Thursday, May 16, 2019

Fitness Recruiting - Where to Recruit Fitness Professionals Cost-Efficiently?

A Recent Recruiting Experience Worth Reading for Hiring Managers in the Fitness Industry.

In addition to being the Founder and President of, I also assist fitness organizations with staffing and recruiting.

During a recent recruiting assignment to hire a Club Manager for a brand new Anytime Fitness in Union, NJ, I learned a real-life lesson using a few different job boards to generate candidates. I have always advocated using several recruitment sites, as not to put all your eggs in one basket. Plus, the urgency of filling openings is too critical to lose any kind of time.

I will outline what I did and things that I found out along the way. My goals were to use 4 sites:, Glassdoor, LinkedIn and Indeed. As the owner, was going to be free of course. Glassdoor’s pricing was $249 for one job and $295 for two jobs, for 30 days. Based on that information, I decided I was going to skip Glassdoor and focus on Indeed and LinkedIn.

I was going to use the Indeed and LinkedIn cost per click model. I was familiar with Indeed, as exported jobs to Indeed for years when they first started. They were a job board, compiled of hundreds of other job boards. Our clients not only got top quality traffic from, but they got bonus traffic from Indeed. A true win/win.

Recruiting directly on Indeed was interesting. The great thing was, they have a slick admin portal that helps you manage candidates. Several more bells and whistles than the applicant tracing system. When I posted the ad, I decided I was going to budget $10 per day at .50 cost per click, or $300 for the month. I knew if I had a great response, I would stop the job 12-15 days into it spending about $120-$150.

So, what happens, true to form, I was getting a bunch of resumes each day for about 7-8 days. 80% were not meeting the requirements listed in the job; most weren’t even close to meeting basic requirements. But I did get about 6 decent resumes. What happened next, was UGLY in my mind. Over the weekend, indeed started doubling my daily spend, from $10 per day to $20 per day. This went on for 3 days and I said enough is enough and reached out to them via chat. I was told the monthly budget is what they work off. Really what they were saying and doing is most people stop their job posting, like I was going to do 12-15 days into it. So, they want to JAM you and make sure they collect as much money as possible before you stop the ad.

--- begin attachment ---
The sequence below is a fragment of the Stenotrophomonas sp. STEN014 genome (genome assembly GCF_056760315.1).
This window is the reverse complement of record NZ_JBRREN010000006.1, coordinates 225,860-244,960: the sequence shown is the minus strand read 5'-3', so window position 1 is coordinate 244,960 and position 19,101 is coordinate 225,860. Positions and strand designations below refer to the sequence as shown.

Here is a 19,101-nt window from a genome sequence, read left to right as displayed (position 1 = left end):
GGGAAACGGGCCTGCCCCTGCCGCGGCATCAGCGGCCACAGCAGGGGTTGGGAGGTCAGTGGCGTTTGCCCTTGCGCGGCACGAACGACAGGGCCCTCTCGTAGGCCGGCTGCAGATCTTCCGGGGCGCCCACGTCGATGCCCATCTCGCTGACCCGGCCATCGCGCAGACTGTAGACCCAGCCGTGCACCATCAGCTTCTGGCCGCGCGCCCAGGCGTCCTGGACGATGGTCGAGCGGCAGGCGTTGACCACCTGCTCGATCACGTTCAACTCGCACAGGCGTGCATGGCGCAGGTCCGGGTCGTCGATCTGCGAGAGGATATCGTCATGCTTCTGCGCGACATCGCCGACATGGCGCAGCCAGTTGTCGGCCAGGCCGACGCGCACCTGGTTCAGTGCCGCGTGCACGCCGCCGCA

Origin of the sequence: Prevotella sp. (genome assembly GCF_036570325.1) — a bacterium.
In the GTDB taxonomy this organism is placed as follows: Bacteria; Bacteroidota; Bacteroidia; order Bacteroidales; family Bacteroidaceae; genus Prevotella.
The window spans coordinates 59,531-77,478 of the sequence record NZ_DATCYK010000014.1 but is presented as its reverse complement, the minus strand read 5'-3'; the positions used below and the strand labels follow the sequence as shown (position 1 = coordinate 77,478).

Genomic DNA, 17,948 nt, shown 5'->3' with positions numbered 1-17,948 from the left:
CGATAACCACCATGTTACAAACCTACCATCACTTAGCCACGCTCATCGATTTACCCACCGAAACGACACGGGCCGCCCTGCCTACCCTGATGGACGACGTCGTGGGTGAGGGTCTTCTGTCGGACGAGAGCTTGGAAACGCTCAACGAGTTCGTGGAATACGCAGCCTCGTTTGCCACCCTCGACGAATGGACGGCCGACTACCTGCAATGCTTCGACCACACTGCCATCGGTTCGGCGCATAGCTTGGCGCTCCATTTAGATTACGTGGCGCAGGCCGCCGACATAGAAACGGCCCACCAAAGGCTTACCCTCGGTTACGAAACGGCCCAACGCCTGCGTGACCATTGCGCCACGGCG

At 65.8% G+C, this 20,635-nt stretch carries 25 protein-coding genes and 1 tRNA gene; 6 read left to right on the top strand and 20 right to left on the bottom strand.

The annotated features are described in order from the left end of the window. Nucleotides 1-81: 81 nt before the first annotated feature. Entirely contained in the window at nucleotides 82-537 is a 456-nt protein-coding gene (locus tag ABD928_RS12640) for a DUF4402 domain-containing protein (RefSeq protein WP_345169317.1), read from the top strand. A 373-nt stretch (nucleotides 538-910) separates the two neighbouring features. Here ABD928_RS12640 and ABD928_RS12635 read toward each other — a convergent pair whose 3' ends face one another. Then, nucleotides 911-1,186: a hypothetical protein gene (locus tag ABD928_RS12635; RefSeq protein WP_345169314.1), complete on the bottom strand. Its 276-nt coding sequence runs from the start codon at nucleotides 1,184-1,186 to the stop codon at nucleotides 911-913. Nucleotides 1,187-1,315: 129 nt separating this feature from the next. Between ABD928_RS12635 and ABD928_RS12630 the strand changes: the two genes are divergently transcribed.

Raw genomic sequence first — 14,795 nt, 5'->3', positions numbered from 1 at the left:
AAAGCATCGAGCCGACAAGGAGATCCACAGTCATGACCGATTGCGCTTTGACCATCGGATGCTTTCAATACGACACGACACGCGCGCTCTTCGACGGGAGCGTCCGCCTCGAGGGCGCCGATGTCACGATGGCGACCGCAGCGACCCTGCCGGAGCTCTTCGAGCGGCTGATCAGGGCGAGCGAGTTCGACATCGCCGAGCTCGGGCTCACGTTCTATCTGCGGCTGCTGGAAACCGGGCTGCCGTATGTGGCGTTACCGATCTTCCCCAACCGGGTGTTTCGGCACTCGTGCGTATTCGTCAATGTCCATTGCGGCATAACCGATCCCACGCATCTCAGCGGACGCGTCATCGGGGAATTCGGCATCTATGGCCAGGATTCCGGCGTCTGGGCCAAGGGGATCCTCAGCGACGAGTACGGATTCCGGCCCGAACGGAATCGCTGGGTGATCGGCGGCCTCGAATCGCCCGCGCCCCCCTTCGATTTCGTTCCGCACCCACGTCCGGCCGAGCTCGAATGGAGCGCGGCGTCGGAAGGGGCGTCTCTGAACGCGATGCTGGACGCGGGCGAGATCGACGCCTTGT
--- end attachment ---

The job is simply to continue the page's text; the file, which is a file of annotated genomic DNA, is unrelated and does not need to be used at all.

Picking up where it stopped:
After I expressed my displeasure with this, the chat woman said there is another setting (Advanced) where they won’t do this. That setting is not offered up front or buried somewhere. I was able to find it for a 2nd post.

I told the chat lady; well I want to change my setting. NOPE. Can’t do it once an ad is already running. I told her, well, I’ll just cancel my ad (Which is what I did) and create a new post with the CORRECT setting. NOPE. Can’t re-run the same ad-Confusing to job seekers. Really?

She did offer me an Insiders hint: Just change up your ad title and some copy and you should be able to re-post it.

Also, indeed has made it so easy for job seekers to upload resumes and apply for jobs, most employers I speak to in the fitness industry are saying Indeed is becoming a waste of time and money. Too many not qualified candidates, wasting way too much time for hiring managers, sorting through all the garbage resumes. People can be sitting in a bar and apply for 25-50 jobs before they finish their drink! No cover letters, no experience. Just ready, aim, apply.

The good news is I did get 3 good people from Indeed and one was hired as the club manager. PHEW!

LinkedIn had related issues. I thought this was going to be a really good experience. NOT. When I was ready to post the ad, I was going to test the same budget, $10 per day. I was immediately prompted to set a $17 per day budget. That would project out to $510 for the month. I said, no, I’ll try my $10 per day. Because I have done a lot of online marketing with Google AdWords, Bing and others, they always try to push your budget. I always stand pat, and usually, make out sticking to my budget. I only got 1 resume from LinkedIn that was not qualified.

I went to cancel the ad after 14 days and immediately got a reply/warning I will not be able to post this job again if I cancel it. REALLY? Confusing to job seekers again?